The New Year’s Eve parties started a whole day early on the South Pacific island nation of Samoa, after a hop across the international date line transported the country 24 hours into the future ─ making it the first in the world to ring in the new year.
Samoans began celebrating under a rainbow of fireworks at the stroke of midnight on Thursday, Dec. 29 ─ when the country skipped over Friday and moved straight into 12:01 a.m. on Dec. 31.
Samoa and neighboring Tokelau lie near the date line that zigzags vertically through the Pacific Ocean, and both sets of islands decided to realign themselves this year from the Americas side of the line to the Asia side, to be more in tune with key trading partners.
The time-jump revelry in Samoa continued throughout Saturday as the hours ticked down to 2012. Pools and beaches across the capital Apia were packed with Samoans and tourists celebrating the country’s sudden position as the first in the world to ring in the new year, rather than the last.
Despite the extended festivities, Samoan police said there had been no reports of any problems.
“More than 90 percent of our people really appreciate the change, and that contributes to its success,” said one official who could not be named as he was not authorized to speak publicly.
Elsewhere across the globe, people prepared to say goodbye to a year that was marked by upheaval and mass protests in several Arab countries, economic turmoil and a seemingly endless string of devastating natural disasters.
In Australia, people began crowding onto the shores of Sydney’s glittering harbor early Saturday in a bid for the best spot to watch the midnight fireworks extravaganza over the iconic Harbour Bridge. The display was designed around the theme “Time to Dream,” a nod to the eagerness many felt at moving forward after the rough year.
“It’s about giving people the opportunity to dream of the year ahead and that hopefully it is a bit better than the year we’ve had,” said Aneurin Coffey, the producer of Sydney’s New Year’s festivities.
Some of the fireworks were expected to explode in the shape of clouds - “Because every cloud has a silver lining,” Coffey said. A series of colorful lights will be beamed onto the center of the bridge forming an “endless rainbow” meant to evoke hope.
Many were eager for a fresh start.
“I’ve had enough this year,” said 68-year-old Sandra Cameron, who lost nearly everything she owned when her home in Australia’s Queensland state was flooded to the ceiling during a monstrous cyclone in February. “It’s gotta be a better year next year.”
For Japan, 2011 was the year the nation was struck by a giant tsunami and earthquake that left an entire coastline destroyed, nearly 20,000 people dead or missing and the Fukushima Dai-ichi nuclear power plant in meltdown.
At the year’s end, many in Japan were left reflecting on the fragility of life, while remaining quietly determined to recover.
“For me, the biggest thing that defined this year was the disaster in March,” said Miku Sano, 28, a nursing student in Fukushima city. “Honestly, I didn’t know what to say to these people, who had to fight sickness while living in fear about ever being able to go back home. The radiation levels in the city of Fukushima, where I live, are definitely not low, and we don’t know how that is going to affect our health in the future.”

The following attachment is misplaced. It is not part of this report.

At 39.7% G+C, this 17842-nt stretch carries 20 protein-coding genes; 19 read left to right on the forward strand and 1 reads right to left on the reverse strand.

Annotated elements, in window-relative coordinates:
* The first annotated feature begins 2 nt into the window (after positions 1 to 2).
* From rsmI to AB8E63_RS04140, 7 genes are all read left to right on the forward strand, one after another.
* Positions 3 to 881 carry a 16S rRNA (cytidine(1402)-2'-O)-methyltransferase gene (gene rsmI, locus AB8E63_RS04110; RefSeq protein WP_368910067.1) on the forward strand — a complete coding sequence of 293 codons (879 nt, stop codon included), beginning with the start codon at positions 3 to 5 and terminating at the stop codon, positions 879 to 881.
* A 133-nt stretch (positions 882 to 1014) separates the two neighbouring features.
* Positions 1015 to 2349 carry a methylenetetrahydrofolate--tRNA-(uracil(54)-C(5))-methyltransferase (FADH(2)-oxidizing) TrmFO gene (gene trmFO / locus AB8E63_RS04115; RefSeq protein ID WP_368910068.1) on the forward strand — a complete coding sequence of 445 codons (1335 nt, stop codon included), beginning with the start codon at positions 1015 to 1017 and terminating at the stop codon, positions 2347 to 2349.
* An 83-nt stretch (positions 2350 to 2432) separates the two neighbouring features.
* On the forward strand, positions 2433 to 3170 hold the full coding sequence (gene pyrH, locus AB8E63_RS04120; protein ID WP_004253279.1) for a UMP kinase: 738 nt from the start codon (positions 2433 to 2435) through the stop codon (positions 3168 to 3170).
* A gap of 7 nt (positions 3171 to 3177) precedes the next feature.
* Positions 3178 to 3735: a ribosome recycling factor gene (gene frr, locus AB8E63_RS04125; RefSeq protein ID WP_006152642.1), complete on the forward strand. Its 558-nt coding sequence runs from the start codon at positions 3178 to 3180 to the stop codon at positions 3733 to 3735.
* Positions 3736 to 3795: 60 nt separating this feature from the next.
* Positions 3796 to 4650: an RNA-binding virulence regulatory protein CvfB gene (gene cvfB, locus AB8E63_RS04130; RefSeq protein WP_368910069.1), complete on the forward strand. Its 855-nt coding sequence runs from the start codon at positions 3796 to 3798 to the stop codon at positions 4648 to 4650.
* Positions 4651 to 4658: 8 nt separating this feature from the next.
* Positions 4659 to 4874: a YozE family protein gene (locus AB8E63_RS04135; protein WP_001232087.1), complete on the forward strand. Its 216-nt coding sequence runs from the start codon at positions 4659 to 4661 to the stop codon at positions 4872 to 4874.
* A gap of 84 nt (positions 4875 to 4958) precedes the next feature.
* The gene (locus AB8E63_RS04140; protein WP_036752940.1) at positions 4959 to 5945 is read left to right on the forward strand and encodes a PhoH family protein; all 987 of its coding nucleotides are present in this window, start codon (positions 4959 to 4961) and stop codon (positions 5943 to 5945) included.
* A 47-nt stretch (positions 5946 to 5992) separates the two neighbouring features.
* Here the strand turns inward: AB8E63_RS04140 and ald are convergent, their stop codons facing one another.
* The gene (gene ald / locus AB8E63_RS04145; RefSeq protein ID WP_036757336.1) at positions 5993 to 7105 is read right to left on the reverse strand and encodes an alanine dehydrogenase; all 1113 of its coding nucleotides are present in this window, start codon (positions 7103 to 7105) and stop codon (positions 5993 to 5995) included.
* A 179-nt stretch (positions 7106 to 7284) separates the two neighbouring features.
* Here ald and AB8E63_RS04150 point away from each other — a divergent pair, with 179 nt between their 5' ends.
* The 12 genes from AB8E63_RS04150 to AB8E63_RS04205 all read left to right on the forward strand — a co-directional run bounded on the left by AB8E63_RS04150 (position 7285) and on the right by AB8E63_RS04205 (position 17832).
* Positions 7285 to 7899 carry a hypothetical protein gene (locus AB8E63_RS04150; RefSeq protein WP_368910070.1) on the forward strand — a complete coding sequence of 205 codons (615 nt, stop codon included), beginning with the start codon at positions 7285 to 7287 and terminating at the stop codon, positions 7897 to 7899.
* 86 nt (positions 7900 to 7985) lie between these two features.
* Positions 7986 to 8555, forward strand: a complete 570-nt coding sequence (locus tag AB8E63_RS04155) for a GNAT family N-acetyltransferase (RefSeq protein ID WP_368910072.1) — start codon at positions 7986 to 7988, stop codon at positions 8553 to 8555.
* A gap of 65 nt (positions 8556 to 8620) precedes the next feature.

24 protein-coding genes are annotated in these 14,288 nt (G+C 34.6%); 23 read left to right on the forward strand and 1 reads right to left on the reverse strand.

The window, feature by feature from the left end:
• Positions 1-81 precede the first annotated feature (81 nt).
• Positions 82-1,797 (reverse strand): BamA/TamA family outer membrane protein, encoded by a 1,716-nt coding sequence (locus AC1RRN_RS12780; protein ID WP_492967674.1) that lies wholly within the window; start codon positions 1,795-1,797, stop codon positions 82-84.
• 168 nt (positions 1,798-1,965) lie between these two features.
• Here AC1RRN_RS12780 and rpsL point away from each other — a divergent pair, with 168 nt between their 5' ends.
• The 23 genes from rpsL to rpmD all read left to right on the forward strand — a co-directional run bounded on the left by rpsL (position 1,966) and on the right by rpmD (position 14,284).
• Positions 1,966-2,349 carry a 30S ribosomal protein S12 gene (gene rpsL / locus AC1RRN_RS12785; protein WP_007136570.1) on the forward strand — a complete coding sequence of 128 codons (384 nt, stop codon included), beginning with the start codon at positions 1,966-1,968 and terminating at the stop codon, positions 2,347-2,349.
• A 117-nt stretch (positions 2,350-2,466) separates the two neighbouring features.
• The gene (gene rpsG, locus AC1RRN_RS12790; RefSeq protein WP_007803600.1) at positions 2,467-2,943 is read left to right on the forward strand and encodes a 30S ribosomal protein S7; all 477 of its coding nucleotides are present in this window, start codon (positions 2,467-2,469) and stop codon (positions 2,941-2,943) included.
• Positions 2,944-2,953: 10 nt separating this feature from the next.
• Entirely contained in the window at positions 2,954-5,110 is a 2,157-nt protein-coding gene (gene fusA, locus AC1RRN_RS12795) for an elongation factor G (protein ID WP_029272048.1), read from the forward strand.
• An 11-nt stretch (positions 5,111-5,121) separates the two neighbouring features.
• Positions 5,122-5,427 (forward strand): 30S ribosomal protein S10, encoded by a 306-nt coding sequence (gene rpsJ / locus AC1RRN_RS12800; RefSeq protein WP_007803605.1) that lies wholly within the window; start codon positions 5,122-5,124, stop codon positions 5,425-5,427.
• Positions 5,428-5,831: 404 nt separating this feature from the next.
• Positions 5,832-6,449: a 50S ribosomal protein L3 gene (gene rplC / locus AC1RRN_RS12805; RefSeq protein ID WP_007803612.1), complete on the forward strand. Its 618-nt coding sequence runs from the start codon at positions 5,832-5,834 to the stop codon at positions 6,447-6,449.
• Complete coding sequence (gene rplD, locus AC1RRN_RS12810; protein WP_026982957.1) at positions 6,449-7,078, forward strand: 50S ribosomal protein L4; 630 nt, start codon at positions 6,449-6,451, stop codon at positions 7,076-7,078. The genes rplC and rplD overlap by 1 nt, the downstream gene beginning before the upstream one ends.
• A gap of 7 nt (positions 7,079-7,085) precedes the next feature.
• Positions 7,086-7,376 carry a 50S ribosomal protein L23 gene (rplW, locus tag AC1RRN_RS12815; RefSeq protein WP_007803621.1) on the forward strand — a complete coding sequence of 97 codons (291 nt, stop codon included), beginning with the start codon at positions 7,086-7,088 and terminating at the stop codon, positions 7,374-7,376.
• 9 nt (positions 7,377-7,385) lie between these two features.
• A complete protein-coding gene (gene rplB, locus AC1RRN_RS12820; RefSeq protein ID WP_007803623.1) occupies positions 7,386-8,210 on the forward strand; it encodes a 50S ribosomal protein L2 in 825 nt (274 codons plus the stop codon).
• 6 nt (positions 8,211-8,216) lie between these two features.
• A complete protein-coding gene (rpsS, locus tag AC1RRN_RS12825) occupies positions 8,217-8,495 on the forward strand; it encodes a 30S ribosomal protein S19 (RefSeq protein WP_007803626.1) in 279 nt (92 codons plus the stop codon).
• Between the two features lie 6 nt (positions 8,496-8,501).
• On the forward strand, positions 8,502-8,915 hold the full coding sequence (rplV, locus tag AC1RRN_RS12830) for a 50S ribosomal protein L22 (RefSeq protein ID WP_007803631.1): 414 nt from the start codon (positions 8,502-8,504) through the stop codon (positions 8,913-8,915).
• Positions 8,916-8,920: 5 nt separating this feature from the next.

People across Japan were expected to spend Saturday visiting shrines and temples, offering their first prayers for the year. The giant hanging bell at temples will ring 108 times to purify the world of evil and bring good luck.
Kouichi Takayama, a university student, said 2011 was a year he would never forget.
“It was a year I felt the preciousness of life with a passion,” he said. “But I was also able to catch a glimpse of the warmth of human relations, and reconfirm my gratitude for family, community and everyday life. I hope I can connect meaningfully with more people next year to create a Japan that truly endures toward the future.”
In the southern Philippine city of Cagayan de Oro, people were still reeling from deadly flash flooding sparked by Tropical Storm Washi. The storm killed more than 1,200 in southern and central Philippines, 800 of which were in Cagayan de Oro.
For Ana Caneda, a disaster relief official in Cagayan de Oro, the new year “offers a new ray of hope.”
“It’s going to be a relief to write the date 2012, not 2011,” Caneda said.
In Hong Kong, more than 400,000 people were expected to watch the 4-minute, $1 million display of fireworks that will shoot off from 10 skyscrapers, lighting up the city’s famed Victoria Harbour.
Raymond Lo, a master of feng shui ─ the Chinese art of arranging objects and choosing dates to improve luck ─ said he wasn’t surprised that 2011 was such a tumultuous year because it was associated with the natural elements of metal and wood. The year’s natural disasters were foreshadowed, Lo said, because wood - which represents trees and nature ─ was attacked by metal.
2012 could be better because it’s associated with ocean water, which represents energy and drive and the washing away of old habits, Lo said.
“Big water also means charity, generosity,” Lo said. “Therefore that means sharing. That means maybe the big tycoons will share some of their wealth.”